Will States Win Big with Legal Sports Gambling?

Will States Win Big with Legal Sports Gambling?


The Supreme Court has cleared the way for more states to bet on sports gambling as a source of revenue.

In a 6-3 decision, the high court on Monday struck down as unconstitutional a 1992 federal ban on single-game sports gambling in most of the country. The case began with a lawsuit brought by former New Jersey Gov. Chris Christie, but it opens the door for other states to try to cash in on sports gambling as well.

"The question now is whether Congress will leave the states to make their own choices or will now try to enact some kind of federal regulation of sports betting," Steve Vladeck, a Supreme Court analyst and professor of law at the University of Texas School of Law, told CNN.

Here’s a rundown of what the Supreme Court decision will mean for states:

  • The overall sports betting market is estimated at $150 billion, according to the American Gaming Association.
  • Legalized sports betting could bring in $3.4 billion to states and local governments, according to a study by Oxford Economics commissioned by the American Gaming Association and cited by Bloomberg.
  • New Jersey and Delaware are likely to be first to jump into this new market, but other states are also lining up to get in on the action. Connecticut, New York, Pennsylvania and West Virginia have puts laws on the books to allow them to move quickly once the court ruling was handed down, Bloomberg reports. It will likely take years for some states to work out their regulatory frameworks, but gambling research firm Eilers & Krejcik reportedly estimated that 32 states will legalize sports gambling in some capacity by 2023.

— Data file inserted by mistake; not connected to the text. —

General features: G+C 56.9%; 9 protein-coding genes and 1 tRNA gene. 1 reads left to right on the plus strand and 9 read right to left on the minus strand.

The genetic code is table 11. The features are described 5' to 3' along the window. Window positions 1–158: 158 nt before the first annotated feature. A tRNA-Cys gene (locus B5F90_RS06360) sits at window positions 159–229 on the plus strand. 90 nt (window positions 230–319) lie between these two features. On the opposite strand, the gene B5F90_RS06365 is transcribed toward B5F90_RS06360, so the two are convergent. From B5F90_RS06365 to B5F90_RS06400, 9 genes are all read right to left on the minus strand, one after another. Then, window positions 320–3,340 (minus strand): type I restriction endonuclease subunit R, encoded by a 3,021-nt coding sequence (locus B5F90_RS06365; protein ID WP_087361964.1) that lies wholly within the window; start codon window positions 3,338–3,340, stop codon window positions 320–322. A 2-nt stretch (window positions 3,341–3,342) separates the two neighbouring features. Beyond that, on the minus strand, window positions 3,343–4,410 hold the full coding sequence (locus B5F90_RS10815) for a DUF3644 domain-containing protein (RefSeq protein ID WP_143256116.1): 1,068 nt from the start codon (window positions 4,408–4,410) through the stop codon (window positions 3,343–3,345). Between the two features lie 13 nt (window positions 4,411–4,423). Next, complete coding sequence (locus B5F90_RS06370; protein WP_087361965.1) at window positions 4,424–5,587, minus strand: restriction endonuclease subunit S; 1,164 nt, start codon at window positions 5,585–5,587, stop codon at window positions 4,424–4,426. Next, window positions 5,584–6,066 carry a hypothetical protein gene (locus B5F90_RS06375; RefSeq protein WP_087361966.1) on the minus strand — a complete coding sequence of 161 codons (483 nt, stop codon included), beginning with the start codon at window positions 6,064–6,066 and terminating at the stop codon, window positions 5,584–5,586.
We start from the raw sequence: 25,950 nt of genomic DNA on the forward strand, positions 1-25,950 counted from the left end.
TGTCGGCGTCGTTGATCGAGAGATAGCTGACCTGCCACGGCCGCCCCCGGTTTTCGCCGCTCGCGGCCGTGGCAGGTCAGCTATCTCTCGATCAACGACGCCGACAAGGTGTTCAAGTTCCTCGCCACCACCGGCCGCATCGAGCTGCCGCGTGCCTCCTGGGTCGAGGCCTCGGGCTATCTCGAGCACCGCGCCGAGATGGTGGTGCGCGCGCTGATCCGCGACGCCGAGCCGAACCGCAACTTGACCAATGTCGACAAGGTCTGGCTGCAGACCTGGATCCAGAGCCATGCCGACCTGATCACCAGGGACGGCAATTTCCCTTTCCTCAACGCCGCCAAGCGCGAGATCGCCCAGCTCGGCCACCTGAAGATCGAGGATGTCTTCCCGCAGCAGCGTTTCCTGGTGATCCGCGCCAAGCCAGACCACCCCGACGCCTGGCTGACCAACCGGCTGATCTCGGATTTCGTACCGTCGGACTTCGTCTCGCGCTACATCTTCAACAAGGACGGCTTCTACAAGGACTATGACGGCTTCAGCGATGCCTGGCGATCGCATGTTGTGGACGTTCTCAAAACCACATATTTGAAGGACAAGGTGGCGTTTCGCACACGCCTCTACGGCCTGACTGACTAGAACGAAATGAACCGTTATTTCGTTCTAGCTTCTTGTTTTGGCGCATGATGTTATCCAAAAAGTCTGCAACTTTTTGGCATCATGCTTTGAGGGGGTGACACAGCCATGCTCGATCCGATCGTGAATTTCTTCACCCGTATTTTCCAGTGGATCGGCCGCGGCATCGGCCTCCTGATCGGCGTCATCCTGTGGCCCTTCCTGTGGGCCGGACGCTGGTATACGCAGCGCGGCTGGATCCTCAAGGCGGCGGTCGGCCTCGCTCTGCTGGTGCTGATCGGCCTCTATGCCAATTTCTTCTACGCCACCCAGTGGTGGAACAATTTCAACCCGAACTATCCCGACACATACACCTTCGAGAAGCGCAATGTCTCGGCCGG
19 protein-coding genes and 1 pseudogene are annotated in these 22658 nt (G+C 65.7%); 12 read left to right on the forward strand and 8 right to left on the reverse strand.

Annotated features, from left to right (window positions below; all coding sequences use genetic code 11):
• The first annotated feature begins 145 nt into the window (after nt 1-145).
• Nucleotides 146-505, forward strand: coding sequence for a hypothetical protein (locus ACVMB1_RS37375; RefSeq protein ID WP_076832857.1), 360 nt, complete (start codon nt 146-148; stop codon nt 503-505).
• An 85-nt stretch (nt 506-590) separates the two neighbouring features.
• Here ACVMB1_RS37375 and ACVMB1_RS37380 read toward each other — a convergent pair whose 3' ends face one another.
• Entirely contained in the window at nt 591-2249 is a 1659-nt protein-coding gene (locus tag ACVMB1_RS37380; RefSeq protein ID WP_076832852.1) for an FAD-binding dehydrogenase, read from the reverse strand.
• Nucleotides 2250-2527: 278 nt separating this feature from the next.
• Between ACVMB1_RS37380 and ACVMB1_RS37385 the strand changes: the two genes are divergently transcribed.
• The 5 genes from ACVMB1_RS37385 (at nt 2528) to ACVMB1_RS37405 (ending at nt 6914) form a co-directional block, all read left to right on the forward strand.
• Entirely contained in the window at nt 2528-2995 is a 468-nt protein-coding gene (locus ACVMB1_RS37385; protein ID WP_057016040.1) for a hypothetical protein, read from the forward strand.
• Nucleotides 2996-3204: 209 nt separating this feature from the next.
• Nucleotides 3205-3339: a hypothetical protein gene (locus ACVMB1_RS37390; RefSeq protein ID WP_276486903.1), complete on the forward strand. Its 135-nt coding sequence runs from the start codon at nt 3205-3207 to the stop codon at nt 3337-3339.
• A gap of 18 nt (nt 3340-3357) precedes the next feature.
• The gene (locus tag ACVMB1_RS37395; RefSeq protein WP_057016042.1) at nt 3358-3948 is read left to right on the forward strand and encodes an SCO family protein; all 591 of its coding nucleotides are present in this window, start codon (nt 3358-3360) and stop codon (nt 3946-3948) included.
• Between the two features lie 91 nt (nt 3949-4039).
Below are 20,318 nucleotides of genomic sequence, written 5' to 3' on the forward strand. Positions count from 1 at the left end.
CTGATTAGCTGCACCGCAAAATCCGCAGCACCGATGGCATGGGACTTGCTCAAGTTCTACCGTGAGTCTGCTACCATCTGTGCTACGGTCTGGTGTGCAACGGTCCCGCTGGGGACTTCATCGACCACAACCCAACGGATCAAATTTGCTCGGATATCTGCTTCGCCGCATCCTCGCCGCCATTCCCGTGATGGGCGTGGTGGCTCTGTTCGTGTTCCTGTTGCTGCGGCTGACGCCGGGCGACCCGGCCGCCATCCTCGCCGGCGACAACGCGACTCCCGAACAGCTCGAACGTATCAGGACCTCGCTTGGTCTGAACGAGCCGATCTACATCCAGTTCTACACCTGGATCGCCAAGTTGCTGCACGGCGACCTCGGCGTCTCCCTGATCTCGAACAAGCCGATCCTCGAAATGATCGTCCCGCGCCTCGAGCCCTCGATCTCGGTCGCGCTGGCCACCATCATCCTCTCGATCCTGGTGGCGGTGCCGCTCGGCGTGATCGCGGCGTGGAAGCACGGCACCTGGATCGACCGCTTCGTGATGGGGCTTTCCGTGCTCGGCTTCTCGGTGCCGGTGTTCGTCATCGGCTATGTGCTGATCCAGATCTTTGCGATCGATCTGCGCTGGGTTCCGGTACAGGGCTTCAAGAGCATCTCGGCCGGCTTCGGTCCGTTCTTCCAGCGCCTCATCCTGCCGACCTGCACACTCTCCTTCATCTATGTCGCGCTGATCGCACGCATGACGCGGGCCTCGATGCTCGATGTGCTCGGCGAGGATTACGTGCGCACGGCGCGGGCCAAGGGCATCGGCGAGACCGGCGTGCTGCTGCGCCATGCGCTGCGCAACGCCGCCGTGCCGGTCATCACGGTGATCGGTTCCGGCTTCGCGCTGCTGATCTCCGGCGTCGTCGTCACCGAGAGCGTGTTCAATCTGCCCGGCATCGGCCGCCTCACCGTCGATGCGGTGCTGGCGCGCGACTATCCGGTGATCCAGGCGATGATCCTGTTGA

• Each state will set its own taxes on sports bets. Thus far, those taxes range from 7 percent to 34 percent. “Considering the widespread availability of illegal forms of betting, if tax rates are not calibrated correctly, we believe the regulated market's total handle--and win--will suffer as a result,” S&P Global Ratings analysts said in a report earlier this month.

This may not be a game-changer for states. The increased revenue they could see from allowing sports gambling probably wouldn’t result in any bond-rating upgrades, S&P Global Ratings reportedly said Monday. The earlier report from S&P noted that fully legal sports books in Nevada are just a small part of casino operations, accounting for about 3 percent of money wagered. In 2017, Nevada casino patrons wagered nearly seven times as much money in penny slots as they did through sports books, S&P said. And sports books aren’t very profitable. On top of that, illegal betting will likely continue even after legal options get rolled out.